In BC take any point and draw from it lines parallel to the sides of the figure.
Then by I. 29 the ex3. terior angle b is equal to the interior and opposite angle B. Similarly the angle O is equal to c. Also d is equal to D, for they are each equal to e; and in like manner A is equal to a. There
fore the exterior angles are equal to the angles a, b, c, and d. But these angles are equal to four right angles. [Cor. I. 15.] Therefore the exterior angles are equal to four right angles.
COROLLARY 2. All the interior angles of any rectilineal figure together with four right angles are equal to twice as many right angles as the figure has sides.
For any interior angle ABD, together with its
3. adjacent exterior angle DBC is equal to two
right angles. Therefore, all the interior angles and all the exterior angles are equal to twice as many right angles as the figures has sides. But all the exterior angles are by the preceding corollary equal to four right angles.
Therefore, all the interior
angles and four right angles are equal to twice as many right angles as the figure has sides.
N.B. In the case of a regular figure, as all its angles are equal, the value of an exterior angle will be found by dividing four right angles by the number of sides of the figure; and if the quotient be subtracted from two right angles the result will be the value of an interior angle.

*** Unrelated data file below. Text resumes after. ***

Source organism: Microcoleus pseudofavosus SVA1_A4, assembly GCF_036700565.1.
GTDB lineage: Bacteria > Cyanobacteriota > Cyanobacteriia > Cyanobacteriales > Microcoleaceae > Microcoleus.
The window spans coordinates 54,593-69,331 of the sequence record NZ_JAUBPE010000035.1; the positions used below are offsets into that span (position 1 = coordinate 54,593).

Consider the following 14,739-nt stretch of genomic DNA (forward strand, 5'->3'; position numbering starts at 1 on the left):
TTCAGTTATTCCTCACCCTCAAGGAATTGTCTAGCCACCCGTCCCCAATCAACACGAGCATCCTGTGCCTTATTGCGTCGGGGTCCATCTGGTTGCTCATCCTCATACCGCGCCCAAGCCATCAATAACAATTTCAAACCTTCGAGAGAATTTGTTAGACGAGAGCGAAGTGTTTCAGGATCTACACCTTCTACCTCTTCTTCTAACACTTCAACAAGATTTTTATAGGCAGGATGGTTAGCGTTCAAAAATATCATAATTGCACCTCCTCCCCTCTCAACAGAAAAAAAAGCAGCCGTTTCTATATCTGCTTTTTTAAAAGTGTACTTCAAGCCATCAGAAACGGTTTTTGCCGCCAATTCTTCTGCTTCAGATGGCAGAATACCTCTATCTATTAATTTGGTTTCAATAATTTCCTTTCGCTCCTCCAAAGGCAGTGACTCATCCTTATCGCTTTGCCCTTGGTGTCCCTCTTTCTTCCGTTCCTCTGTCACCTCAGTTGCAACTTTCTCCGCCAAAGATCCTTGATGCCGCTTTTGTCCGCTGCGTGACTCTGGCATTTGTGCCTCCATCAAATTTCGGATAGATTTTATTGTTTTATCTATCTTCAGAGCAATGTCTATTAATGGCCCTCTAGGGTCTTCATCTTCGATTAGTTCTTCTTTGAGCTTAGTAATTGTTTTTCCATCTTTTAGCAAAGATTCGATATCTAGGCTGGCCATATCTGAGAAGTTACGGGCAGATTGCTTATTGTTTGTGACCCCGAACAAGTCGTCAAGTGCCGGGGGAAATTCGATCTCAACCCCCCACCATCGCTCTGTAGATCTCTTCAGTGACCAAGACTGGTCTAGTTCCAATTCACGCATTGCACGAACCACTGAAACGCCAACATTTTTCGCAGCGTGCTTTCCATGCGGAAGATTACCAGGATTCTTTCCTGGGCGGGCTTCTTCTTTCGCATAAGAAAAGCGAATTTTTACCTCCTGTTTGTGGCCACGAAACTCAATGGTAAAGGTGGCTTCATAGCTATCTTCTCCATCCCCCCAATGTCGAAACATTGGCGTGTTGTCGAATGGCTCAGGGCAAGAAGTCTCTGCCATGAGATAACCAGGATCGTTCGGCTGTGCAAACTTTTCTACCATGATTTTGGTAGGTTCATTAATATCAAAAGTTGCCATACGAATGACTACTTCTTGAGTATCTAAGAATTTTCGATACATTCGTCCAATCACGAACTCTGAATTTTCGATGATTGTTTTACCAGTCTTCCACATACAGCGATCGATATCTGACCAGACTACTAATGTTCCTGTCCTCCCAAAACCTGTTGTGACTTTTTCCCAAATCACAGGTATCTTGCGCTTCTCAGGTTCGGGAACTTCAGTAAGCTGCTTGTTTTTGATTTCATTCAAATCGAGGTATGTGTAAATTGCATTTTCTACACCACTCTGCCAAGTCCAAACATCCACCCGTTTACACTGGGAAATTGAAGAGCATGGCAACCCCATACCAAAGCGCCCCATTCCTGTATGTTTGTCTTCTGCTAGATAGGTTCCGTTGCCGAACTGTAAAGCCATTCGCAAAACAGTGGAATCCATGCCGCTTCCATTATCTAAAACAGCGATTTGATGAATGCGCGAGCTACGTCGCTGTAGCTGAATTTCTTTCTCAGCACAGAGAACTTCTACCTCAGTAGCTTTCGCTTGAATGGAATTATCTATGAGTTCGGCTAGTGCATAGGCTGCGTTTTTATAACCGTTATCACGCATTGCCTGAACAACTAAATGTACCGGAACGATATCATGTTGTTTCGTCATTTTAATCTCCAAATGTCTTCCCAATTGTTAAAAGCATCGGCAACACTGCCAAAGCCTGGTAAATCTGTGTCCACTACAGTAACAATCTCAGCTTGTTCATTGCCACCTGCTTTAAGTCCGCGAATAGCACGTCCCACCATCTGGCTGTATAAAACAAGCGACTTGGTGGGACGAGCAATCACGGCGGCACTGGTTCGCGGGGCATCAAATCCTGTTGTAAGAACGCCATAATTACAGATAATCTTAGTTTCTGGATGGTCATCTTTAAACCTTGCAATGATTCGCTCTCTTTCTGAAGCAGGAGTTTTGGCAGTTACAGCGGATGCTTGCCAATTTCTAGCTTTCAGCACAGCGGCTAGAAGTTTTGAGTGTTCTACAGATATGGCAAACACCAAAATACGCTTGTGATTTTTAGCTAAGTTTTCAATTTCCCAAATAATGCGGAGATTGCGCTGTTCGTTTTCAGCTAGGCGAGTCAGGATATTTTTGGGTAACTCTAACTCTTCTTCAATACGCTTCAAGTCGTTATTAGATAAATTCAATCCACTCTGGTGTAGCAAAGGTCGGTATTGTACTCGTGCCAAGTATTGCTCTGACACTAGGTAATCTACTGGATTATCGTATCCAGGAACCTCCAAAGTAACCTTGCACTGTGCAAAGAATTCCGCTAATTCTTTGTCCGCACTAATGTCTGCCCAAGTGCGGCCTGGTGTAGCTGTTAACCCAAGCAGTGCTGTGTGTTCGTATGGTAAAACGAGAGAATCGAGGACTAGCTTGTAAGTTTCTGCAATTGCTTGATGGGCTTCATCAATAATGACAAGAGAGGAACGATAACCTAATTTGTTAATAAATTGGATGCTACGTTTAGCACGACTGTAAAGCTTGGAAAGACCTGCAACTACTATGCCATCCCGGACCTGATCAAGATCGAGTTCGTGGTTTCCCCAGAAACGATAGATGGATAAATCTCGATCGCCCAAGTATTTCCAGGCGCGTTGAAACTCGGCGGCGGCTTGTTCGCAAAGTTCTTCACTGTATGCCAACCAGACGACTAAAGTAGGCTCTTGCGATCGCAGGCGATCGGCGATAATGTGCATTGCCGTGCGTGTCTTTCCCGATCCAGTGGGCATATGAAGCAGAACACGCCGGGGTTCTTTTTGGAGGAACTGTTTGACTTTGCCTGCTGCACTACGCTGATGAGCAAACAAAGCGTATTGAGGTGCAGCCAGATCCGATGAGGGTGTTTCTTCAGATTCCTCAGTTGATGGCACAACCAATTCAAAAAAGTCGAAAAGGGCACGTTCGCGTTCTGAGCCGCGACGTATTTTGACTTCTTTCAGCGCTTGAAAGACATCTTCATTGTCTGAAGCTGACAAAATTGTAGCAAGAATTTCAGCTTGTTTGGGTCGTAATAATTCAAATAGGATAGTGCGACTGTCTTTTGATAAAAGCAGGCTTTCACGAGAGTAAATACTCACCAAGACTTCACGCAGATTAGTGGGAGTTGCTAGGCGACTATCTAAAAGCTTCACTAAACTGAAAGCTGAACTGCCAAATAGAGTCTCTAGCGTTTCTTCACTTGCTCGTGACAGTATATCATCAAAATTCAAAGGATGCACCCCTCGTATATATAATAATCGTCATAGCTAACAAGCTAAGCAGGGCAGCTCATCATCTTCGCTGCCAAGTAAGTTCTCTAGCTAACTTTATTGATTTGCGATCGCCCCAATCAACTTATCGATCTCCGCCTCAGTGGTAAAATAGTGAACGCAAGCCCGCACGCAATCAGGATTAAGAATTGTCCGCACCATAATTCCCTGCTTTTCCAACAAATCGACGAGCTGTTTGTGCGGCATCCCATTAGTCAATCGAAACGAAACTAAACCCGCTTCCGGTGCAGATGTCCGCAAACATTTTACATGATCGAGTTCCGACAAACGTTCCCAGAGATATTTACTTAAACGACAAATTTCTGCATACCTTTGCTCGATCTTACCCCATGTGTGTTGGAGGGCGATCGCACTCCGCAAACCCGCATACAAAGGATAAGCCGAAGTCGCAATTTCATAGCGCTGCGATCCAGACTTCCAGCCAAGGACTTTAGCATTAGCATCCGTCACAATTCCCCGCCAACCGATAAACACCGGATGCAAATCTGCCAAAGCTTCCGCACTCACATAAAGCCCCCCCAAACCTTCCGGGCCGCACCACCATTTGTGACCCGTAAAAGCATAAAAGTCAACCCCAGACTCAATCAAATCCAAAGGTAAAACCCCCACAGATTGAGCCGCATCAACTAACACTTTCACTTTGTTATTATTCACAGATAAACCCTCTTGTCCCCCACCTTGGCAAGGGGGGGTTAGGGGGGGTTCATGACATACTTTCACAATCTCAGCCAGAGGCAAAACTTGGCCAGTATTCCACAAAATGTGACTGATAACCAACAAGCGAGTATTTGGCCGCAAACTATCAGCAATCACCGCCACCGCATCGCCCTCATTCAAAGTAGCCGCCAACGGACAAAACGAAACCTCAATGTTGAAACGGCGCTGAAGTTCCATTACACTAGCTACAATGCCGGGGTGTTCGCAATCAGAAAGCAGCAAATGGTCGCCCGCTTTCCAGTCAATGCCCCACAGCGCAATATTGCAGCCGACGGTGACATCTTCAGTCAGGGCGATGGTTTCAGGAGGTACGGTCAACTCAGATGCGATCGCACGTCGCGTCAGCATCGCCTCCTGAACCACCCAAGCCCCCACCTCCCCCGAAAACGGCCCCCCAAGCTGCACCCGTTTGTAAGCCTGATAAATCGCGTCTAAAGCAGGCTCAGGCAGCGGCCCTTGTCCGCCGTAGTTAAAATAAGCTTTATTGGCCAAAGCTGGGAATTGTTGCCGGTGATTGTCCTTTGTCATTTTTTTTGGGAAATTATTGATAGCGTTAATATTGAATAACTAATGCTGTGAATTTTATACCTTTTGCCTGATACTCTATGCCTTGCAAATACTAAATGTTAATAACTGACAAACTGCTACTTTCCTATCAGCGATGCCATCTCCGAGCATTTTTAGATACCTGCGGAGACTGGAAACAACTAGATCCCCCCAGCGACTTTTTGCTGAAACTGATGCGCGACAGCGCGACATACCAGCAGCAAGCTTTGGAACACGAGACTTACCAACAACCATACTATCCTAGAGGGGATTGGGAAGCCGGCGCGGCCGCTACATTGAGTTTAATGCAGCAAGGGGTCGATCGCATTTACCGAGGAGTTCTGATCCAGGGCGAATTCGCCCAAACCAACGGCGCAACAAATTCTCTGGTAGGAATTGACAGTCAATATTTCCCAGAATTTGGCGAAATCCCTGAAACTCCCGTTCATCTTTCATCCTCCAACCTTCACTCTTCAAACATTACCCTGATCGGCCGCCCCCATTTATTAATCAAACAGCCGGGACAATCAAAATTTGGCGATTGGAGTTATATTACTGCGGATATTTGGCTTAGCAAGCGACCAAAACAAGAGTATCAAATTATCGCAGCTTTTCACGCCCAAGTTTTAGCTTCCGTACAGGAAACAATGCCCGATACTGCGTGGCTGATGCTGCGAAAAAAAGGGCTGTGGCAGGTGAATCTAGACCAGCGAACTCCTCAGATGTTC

This proposition and its corollaries show what is the value of the interior and exterior angles of rectilineal figures.
The second corollary is true of all rectilineal figures. The first is only true of convex figures which have no re-entrant angle, i.e,, no angle which is greater than two right angles. Let ABCDE be a concave figure having the re-entrant angle EDC (which is dotted) greater than two right angles by the excess EDF. Then by drawing lines from B parallel to the sides it will be seen, as in Cor. 1, that the exterior angles are greater
than four right angles by the angle aBc (which is taken twice). But aBc is equal to the angle EDF, which is the excess of the re-entrant angle above two right angles. Hence the exterior angles of a concave figure are equal to four right angles together with the excess of every re-entrant angle above two right angles.
EXERCISES. 1. If any angle of a triangle be equal to the sum of the other two, it must be a right angle; but if it be greater than the sum of the other two it must be an obtuse angle, and if less an acute angle.
2. If the side CB of an equilateral triangle ABC be produced to D, making CD=CA, or CB, then DAB shall be a right angle. (Hence show how to draw a perpendicular to a given line from its extremity without producing it.)
3. Find, by the aid of Cor. 1 to this Prop., what is the value of the interior angle of a regular hexagon, and determine how many such figs. would fill up all the space about a point.
4. The middle point of the hypotenuse of a right angled triangle is equidistant from the three angles.
PROPOSITION 33. THEOREM.
The straight lines which join the extremities of two equal and parallel straight lines towards the same parts, are also themselves equal and parallel.
Let AB and CD be equal and parallel straight 1. lines, and let them be joined towards the same parts by the straight lines AC and BD: AC and BD shall be equal and parallel.
2. Join BC.